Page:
Governor Andrew Cuomo on Tuesday released his proposed budget for State Fiscal Year 2022. The Governor has proposed a $192.9 billion budget.
These are some of the Executive Budget proposals impacting the health care sector. You can view all of the proposals in the Executive Budget Briefing Book.
- Medicaid Program Funding. Total Federal, State and local Medicaid spending, including spending outside the Global Cap, is expected to be $82.9 billion in FY 2022, this includes $48.1 billion in Federal spending and $27.6 billion in State spending (State and Local).
- Medicaid Global Spending Cap. The Governor proposes to extend the Global Cap through March 31, 2023. The FY 22 Budget allows for the continued growth within the cap at a rate of 2.9%, for a total cap of $20.57 billion, an increase of $579 million.
- Medicaid Cuts. Savings in FY 2021 are achieved by reducing premiums, retroactively, to Mainstream Managed Care and MLTC plans based on lower health care utilization due to the pandemic, the use of available balances, and revisions to estimated costs. In FY 2022, savings are mainly achieved from an “across-the-board” Medicaid cut of 1%. The across the board cut would be eliminated if the state receives its request in federal finding.
- New York State of Health (“NYSOH”). The Executive Budget includes $442 million in total funding for the operation of the NY State of Health in FY 22.
- Essential Plan. The Executive Budget provides $5.52 billion for the Essential Plan Program. In addition, the Executive proposes to:
- Eliminate premiums for Essential Plan coverage for 400,000 New Yorkers earning between $39,300 and $52,400 for a family of four (150%-200% FPL), effectively removing premiums for all EP enrollees.
- Invest $420 million in rates of payments to insurers who cover Essential Plan enrollees. This rate change will enhance provider reimbursement, which will promote and support access to vital healthcare services.
- Establish a $200 million Essential Plan Quality Pool to promote high quality of care. These funds strengthen provider networks, incentivize providers based on performance, and ensure provider access for all Essential Plan members.
- 1115 Waiver. The Executive proposes to both submit an application for an extension to the 1115 waiver and resubmit the 1115 (DSRIP) waiver amendment that was rejected by the prior administration. The new 1115 extension request is for three years and includes the carve out of pharmacy services from managed care to fee-for-service, as well as the state’s transition from an Administrative Services Organization model to a Broker model for non-emergency medical transportation. In addition to a request for a waiver extension, the State is resubmitting its DSRIP waiver amendment that was denied by the Trump administration on February 21, 2020. The State’s revised wavier amendment request will address value based payments, telehealth, workforce, health equity and social determinants of health. The State will also request additional support to assist in its COVID-19 response through this waiver amendment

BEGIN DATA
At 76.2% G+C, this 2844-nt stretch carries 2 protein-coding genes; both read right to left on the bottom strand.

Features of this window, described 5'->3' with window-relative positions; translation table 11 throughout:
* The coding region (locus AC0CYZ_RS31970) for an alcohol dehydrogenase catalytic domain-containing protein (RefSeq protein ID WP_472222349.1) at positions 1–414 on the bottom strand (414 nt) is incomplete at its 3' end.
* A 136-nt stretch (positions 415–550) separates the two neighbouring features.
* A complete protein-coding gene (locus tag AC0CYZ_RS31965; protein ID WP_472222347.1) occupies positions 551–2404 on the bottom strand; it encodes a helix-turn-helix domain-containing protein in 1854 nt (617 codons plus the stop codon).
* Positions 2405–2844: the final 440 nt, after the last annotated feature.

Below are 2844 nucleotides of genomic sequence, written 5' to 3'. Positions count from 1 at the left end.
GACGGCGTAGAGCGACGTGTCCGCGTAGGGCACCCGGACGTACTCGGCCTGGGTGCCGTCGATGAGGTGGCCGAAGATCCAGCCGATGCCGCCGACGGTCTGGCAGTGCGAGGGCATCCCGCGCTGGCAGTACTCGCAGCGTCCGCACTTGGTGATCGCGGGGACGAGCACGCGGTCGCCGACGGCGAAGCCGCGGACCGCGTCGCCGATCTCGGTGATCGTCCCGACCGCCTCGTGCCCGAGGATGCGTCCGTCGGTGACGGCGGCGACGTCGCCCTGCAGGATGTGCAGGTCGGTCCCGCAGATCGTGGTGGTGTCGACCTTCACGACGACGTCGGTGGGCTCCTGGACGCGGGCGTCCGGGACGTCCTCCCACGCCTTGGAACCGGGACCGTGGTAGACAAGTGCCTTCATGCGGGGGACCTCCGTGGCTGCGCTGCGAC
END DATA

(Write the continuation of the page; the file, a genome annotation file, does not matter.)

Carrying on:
- Telehealth. The Executive Budget proposes to expand the scope of telehealth delivery of services through a series of actions, including codifying certain flexibilities previously authorized via Executive Order, such as the authorization of telephonic delivery of services. These measures are anticipated to generate $39.5 million in state savings in FY22 and $58 million in FY 23. Proposals include:
- Allowing patients to be located anywhere while receiving telehealth services by removing the originating site limitations currently in law;
- Requiring health plans to offer a telehealth network adequate to meet the telehealth needs of insured individuals;
- Requiring providers to disclose if they offer telehealth services;
- Increasing the numbers of practitioners authorized to deliver telehealth services to add Peers and unlicensed practitioners that often offer critical, unique services to those suffering with addiction.
- Marijuana Regulation. The Executive Budget proposes a comprehensive cannabis regulatory framework administered by the newly established Office of Cannabis Management (OCM) that centralizes all the licensing, enforcement and economic development functions in one entity. The OCM will administer all licensing, production, and distribution of cannabis products in the adult-use, industrial, and medical cannabis markets. In the medical cannabis market, the OCM will supervise the continued expansion of the current medical cannabis program and institute reforms that expand patient access and product affordability while also encouraging research opportunities among medical cannabis providers, health care providers, and medical insurers.